The Democrats’ legislative priorities are not likely to change the $20 trillion (€17.4 trillion) economy very much, mainly because that’s the way cohabitation works. But if nothing else, Democrats can stop or slow down some of Trump’s more extreme plans. Ironically, this could in turn offer Trump a convenient scapegoat if he runs in 2020 and if the economy slows, as expected, after the impact of tax cuts wears off.
Bigger questions perhaps surround the overall direction and impetus of the Trump project from an economic perspective and also the direction of the world’s largest economy. When the US sneezes, after all, we all in the rest of the world catch a cold.
The US economy is experiencing one of its longest periods of growth in its modern history, up about 3 percent this year, fueled mainly by low interest rates and deficit-funded tax cuts at the end of last year. Economists point also to the economic cycle and the medium term after-effects of Barack Obama’s policies.
But as the economy grows, fears of overheating mean the Federal Reserve could raise interest rates again in December, its fourth hike in 2018 and the most since 2006.
Annual growth is widely expected to dip back to its long-term average of near 2 percent by 2020 and some economists believe it is possible the economy could go into a recession within a few years.
The S&P 500 was down 7 percent in October, the worst month for US stock markets in seven years. with some suggesting this could be a harbinger of the end of this long period of growth.
It’s possible markets wont react much at all because investors have already priced in gridlock. That said, gridlock does not necessarily have to be the order of the day going forward, according to Frank Sportolari, President of the American Chamber of Commerce in Germany (AmCham).
“President Trump has shown that he is very pragmatic,” he told DW. “He wants to deliver on his promises and quite honestly, I would not be surprised if he were to find a way to work on some compromises with the Democrats, to obtain some of the things he is looking for that he can then sell as a success.”
So what are the prospects for the various policy areas?
Budget and deficit issues will now resurface as the politics becomes more divided.
Trump is widely expected now to work with the Democrats in the House on a new $1 trillion-$1.5 trillion infrastructure bill, which has bipartisan support and is estimated could add 0.2 percent to GDP growth in 2020, allowing growth to reach 1.8 percent, even as the deficit spikes over the next few years pay for the tax cuts of 2017.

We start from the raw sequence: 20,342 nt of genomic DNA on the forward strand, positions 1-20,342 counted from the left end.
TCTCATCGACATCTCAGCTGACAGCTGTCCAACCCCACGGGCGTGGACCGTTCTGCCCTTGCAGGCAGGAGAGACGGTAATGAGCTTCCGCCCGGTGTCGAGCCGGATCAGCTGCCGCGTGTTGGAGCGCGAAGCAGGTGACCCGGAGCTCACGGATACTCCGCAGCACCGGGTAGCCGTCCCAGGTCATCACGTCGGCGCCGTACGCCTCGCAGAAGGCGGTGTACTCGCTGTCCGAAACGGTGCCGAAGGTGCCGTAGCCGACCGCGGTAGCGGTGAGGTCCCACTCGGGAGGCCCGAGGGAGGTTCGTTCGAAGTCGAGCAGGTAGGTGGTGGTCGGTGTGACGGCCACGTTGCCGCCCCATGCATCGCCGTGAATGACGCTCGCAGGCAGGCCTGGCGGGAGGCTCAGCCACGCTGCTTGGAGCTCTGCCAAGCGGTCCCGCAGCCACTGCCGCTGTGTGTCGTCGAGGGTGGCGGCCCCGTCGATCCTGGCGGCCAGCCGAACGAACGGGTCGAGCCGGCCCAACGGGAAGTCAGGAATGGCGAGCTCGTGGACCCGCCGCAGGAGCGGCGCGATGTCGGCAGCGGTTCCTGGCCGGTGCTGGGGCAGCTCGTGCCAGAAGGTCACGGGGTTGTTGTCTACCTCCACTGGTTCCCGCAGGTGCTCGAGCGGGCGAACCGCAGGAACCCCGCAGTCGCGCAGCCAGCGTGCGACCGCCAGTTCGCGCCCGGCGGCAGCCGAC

But there is likely to be damaging disagreement over how to pay for the bill and a Democrat House will be reluctant to support legislation that might advance Trump’s re-election chances in 2020.
Meanwhile, more fiscal stimulus could cause the economy to overheat, which might lead to a harder end to the current economic cycle.
The Democrats may also be able to end Republican hopes of repealing Obamacare, which will impact spending.
Tax or borrow? Trump suggested two weeks ago that he was looking into a 10 percent tax cut for the middle class. The GOP has since talked down that suggestion. Meanwhile, the amount of US treasuries on the market by next year will be double the amount in 2017, according to Deutsche Bank. The tax cuts were mostly responsible for the budget deficit in 2018, which increased 17 percent to a six-year high of $779 billion. Further debt increases could lead to the US running a risk of a downgrade of sovereign debt.
Unless the Democrats can partially repeal last year’s tax cuts or pass a new tax on higher income groups, further spending will have to be deficit-financed.
If gridlock reaches the levels it did in 2011, government shutdowns or crises over the debt ceiling are likely. In 2011, when the US Treasury came close to a technical default on its debt, the S&P 500 dropped by 20 percent.
Monetary policy issues
Tensions in Fed-White House relations could ease, as Trump’s outbursts about higher interest rates will have less clout. But don’t count on it.